Twining at the Dock

Compact, urban three-familyhouse in timber-frame structure


A patchwork borders the stream. The shore vegetation at the quay is composed of charming row houses, apartment buildings, an obnoxious office building and a blind warehouse. Somewhere in there a commercial building is dwindling. Gone glory asking for new glory. The study is concerned with three living units, all groudbound, so with a front door at street level. A tricycle that balances with three wheels on the ground. Three wheels can that work separately, but yet belong together; three living units in and on top of each other. The third wheel must moreover be able to maneuver that bit extra. One unit must be able to be used as workshop-space, popup shop, event space, gallery; a special relation with the street that demands for more than just a front door. Compact is very important and preferably everything is constructed in timber frame construction. And all three fo them at the street? That’s gonna by crowding right? Or more like braiding? Three strands tightly interwoven starting from the quay.

Complexity introduces the simple, or was is it the other way around? Three living units lined up next to each other? The lot is too small. Merely stacking the living units doesn’t seem to really answer all the questions. It’s gonna be a three dimensional puzzle, rubics-worthy. A hybrid between row houses and apartments. Spaces interlocking in plan. Within the contours of what is almost a cube, the content is shifting and jumbling. Spaces sometimes take up the full width of the lot, a luxurious nine meters. Sometimes they make themselves quite small, to make place for other stuff.

A grid brings order and then again not. A constructive grid in three dimensions witch is filled with timber frame constructions: floors, walls, roofs. In the dark center a self-twisting staircase acts as the core of an apple. From bottom to top, with the stem on top of it to reach the roof terrace. On ground level there’s an outside room with three front doors. In the plinth of the building there’s room-high windows that are opened to the water, to the street, to the people. A step in the curbstone. A small balloon escapes. In the gallery-space beyond the windows; a stair to the compact sleep floor with a playing area in the middle. Don’t trip over the toys. On top of that more sleeping, but also relaxing. A second living room, removed from the party downstairs. A second front door grants access to a garden room. Up the stair and the living space is reaching between the limits. Facade to facade, sun to sun. Upstairs another sleep area, functionally compact. Another front door, the third one: a bicycle under the stair, somewhere on top daylight, up the stairs. A penthouse takes up the full footprint. The room-high widows are also opened here. A canopy offers protection, against rain and against the sun. The lintel above the windows is actually also a canopy. The window is actually also a destination. The building is actually both row house and apartment. The facade is actually also a grid, just like the plan. It acts calm, despite all the tossing inside. Again a grid. Again with exceptions, deviations. The grid and the deviations belong together, drawing lines to color outside of them.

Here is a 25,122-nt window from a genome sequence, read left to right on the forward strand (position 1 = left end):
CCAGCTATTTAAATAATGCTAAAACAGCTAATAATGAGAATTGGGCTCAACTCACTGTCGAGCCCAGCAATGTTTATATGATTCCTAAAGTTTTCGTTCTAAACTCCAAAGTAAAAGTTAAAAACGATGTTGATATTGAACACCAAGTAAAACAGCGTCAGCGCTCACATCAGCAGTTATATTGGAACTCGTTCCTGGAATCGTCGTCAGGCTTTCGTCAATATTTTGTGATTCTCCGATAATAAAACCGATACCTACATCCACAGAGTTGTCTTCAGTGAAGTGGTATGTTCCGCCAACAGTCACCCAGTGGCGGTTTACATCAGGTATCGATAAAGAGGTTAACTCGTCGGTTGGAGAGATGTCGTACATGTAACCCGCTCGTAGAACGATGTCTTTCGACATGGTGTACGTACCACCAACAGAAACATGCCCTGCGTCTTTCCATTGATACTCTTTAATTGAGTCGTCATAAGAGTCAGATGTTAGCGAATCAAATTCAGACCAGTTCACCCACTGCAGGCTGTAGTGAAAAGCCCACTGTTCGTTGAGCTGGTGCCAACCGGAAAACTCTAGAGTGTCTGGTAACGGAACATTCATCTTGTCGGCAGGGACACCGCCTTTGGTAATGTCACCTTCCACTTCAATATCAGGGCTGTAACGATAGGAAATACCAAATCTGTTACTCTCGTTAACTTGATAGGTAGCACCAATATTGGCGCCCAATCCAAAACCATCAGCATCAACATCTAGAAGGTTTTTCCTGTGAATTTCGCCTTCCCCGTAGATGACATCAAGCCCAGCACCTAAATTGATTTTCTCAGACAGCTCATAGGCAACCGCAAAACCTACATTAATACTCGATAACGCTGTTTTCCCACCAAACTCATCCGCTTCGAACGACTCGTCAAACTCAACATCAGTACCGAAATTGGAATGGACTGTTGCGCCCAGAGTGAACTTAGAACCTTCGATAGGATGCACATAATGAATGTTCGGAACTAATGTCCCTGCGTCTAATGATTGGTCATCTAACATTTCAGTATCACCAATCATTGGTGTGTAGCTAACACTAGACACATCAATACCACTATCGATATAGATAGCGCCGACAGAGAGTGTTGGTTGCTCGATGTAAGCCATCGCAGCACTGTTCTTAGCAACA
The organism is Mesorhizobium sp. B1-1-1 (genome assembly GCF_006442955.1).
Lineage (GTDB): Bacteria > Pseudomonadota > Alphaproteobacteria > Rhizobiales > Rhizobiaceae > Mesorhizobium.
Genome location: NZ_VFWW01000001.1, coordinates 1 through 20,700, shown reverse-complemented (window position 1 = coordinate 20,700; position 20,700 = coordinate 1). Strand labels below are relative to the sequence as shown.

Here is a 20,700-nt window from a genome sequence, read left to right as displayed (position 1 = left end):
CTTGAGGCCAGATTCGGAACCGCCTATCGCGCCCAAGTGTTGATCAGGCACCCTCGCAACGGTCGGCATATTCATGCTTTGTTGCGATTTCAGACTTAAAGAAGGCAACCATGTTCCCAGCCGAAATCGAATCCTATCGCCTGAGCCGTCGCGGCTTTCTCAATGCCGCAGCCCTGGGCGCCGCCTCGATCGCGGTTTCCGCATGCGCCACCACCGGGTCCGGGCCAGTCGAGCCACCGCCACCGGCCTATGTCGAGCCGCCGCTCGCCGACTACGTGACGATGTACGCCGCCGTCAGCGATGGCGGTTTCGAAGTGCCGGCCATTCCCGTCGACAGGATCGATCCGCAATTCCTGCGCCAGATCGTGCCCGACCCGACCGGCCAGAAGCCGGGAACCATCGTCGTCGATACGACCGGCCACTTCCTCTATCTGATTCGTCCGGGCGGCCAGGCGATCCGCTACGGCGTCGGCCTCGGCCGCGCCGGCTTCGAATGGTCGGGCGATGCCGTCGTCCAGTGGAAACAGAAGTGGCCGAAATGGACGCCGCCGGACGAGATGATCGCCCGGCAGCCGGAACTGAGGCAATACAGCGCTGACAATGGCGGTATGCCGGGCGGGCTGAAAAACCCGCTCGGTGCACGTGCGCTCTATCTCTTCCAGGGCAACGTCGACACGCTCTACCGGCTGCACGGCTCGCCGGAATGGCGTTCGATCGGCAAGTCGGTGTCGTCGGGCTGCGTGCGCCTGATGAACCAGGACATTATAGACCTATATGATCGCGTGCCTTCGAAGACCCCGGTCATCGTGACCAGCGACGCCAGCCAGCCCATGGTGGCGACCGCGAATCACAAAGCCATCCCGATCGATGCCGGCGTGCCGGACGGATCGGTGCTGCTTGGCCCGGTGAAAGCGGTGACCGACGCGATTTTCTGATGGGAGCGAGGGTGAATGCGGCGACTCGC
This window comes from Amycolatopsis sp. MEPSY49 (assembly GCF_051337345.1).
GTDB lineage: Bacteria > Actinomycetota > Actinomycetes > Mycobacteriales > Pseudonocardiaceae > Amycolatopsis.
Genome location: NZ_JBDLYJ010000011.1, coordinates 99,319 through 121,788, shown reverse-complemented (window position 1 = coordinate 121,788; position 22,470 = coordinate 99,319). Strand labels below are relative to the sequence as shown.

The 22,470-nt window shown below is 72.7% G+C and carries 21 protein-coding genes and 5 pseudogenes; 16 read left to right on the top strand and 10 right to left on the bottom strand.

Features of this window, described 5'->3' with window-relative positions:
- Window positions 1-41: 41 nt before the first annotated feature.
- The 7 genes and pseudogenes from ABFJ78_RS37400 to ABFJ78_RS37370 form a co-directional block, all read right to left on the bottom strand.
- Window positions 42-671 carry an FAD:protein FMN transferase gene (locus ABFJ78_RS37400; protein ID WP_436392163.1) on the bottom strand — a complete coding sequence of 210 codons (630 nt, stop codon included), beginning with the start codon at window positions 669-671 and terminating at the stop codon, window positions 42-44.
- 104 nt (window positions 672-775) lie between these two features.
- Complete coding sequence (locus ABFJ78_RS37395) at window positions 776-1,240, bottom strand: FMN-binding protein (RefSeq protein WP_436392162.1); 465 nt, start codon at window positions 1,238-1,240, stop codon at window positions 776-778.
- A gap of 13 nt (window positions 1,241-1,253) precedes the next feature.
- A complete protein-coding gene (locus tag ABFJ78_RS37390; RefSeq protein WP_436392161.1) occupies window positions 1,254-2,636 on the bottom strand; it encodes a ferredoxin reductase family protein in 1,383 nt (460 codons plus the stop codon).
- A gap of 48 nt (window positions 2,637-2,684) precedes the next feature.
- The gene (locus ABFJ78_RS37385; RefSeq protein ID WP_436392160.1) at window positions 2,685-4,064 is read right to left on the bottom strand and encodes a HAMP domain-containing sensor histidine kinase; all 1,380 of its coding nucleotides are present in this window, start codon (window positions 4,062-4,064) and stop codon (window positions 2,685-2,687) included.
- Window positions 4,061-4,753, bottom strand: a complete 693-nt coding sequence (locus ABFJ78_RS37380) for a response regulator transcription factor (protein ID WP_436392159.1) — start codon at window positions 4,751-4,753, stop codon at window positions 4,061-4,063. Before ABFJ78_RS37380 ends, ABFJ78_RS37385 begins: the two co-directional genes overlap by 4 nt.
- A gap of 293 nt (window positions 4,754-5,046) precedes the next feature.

Compact three-family-home in timber frame construction

Ghent

facade day view  

facade night view  

detail of facade  

cross section  

longitudinal cross section  

ground floor  

floor +1  

floor +2  

floor +3  

roof terrace  

diagram of units